What Third Party Cookies do and why they matter to data marketing
Third party cookie changes can be tough to understand. This guide outlines the changes to cookies, technology and data capture our members should prepare for in 2021, 2022 and beyond.
Cookies are the bite-sized pieces of data the marketing industry relies on to deliver the low-cost personalised marketing that’s exploded in popularity across advertising, brand marketing and digital sales.
But the third party tracking cookie has been put on notice, with changes likely in 2021 and 2022 that will disrupt how the programmatic, personalised digital advertising and marketing ecosystem works.
This may be the biggest change in the data-driven marketing and advertising industry since the introduction of real time bidding.
Google has announced it will stop supporting third party cookies and move towards “a privacy first web” by forcing businesses to adopt their Privacy Sandbox, and a new feature called FLoC to target interest-based segments.
These changes are especially likely to impact the smaller businesses, advertisers, agencies and marketing services that rely on low cost targeted advertising to deliver their products and services.
Here’s a 2021 guide to what ADMA members should know about cookies and the changes that are coming.
Hold up, what even is a cookie?
Cookies are used to track consumer behaviour across the internet. Cookies are usually saved as text or data files and then used for user tracking and other programmatic advertising and marketing opportunities.
Cookies also help digital experiences function well, for example by:
- Enabling automatic user log-in to prevent needing to remember passwords;
- Enhancing user experience by storing preferences so a site can look different for each visitor;
- Keeping track of items in a shopping cart;
- Recording user’s activity such as browsing history, click patterns, page visits and so on.
The third party cookie is the stale ginger nut in the cookie pack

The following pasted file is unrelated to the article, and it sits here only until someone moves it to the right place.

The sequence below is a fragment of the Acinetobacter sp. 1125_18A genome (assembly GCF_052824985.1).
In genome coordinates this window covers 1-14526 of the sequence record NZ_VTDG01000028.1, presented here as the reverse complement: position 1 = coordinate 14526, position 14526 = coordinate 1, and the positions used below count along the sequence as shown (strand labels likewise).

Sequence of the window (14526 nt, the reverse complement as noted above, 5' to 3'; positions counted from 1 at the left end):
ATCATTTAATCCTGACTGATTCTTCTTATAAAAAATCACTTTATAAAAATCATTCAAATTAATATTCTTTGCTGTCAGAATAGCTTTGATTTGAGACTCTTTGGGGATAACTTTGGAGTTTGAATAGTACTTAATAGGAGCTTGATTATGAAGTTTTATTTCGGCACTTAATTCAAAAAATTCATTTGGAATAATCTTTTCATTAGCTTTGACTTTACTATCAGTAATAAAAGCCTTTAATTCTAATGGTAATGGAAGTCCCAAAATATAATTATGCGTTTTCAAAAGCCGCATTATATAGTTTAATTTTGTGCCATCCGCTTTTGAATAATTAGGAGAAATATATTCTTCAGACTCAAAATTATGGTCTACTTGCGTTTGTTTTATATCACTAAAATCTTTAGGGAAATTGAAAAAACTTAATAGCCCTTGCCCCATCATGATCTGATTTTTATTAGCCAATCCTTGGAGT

A common type of cookie most of us know and understand is the Facebook pixel, which means a logged in Facebook user has their behaviour tracked and will be retargeted for ads in Facebook based on that behaviour.
That’s why when you visit a shopping website and might find your Facebook feed shows you ads to that same shopping website, or other interest-based ads.
Many consumers understand that using Facebook for free means targeted advertising is part of the deal - after all, if a product is free to use, consumers can assume that trading their data is one of the costs of the relationship.
The third party cookie, however, doesn’t have quite the same glowing reputation as a first party cookie such as the Facebook pixel, which is generated by Facebook, a site the consumer has a direct relationship with.
Most readers are not completely aware of the many third party cookies following them around the internet, collecting their browsing information without their knowledge or consent. These cookies underpin the targeting or segmenting that programmatically delivered advertising relies on.
Advertising technology companies may also on-sell browsing behaviour, tracking information and other ‘profiling’ collected by third party cookies to different marketers, advertisers and networks, further fueling the advertising ecosystem.
But that’s likely to change throughout 2021 and 2022 as the third party cookie crumbles. It’s also likely that smaller businesses and agencies will be most impacted by this change.
Apple, Mozilla and Google don’t want third party cookies on their technology
Like most things to do with technology, this third party cookie issue is complex.
Big players like Apple, Google and Firefox have signalled they will end technology support for the third party cookie in a move very likely to impact smaller agencies, marketers and advertisers rather than the big tech platforms or even big publishers.
The big gun - Google - will also be phasing out the third party cookie by 2022, which is likely to impact both small and big players in the advertising ecosystem. Google by far has the datasets and under-the-hood technology that supports the vast majority of the Australian advertising technology ecosystem.
So what does the end of third party cookies really mean?
Basically advertisers, publishers and digital agencies will need to start to find new ways to gather, analyse and use data to target their advertising and marketing.
Add that to the changing regulatory landscape, and you can see that business certainty is the most likely casualty of this change.
ADMA members will need to stay abreast of technology and regulatory changes and make swift decisions to determine the future they want for their business.
It could become more challenging to plan, budget and scope the technology - as well as compliance costs - of data-led marketing as third party cookie changes make an impact across the ecosystem.
Larger marketing, publishing and advertising businesses should be able to adapt to third party cookie changes, as they have the budgets and expertise. Smaller firms may struggle.
ADMA will continue to keep members up to date with changes and offer valuable courses, webinars and guides to help navigate the change.
Learn more about Cookies: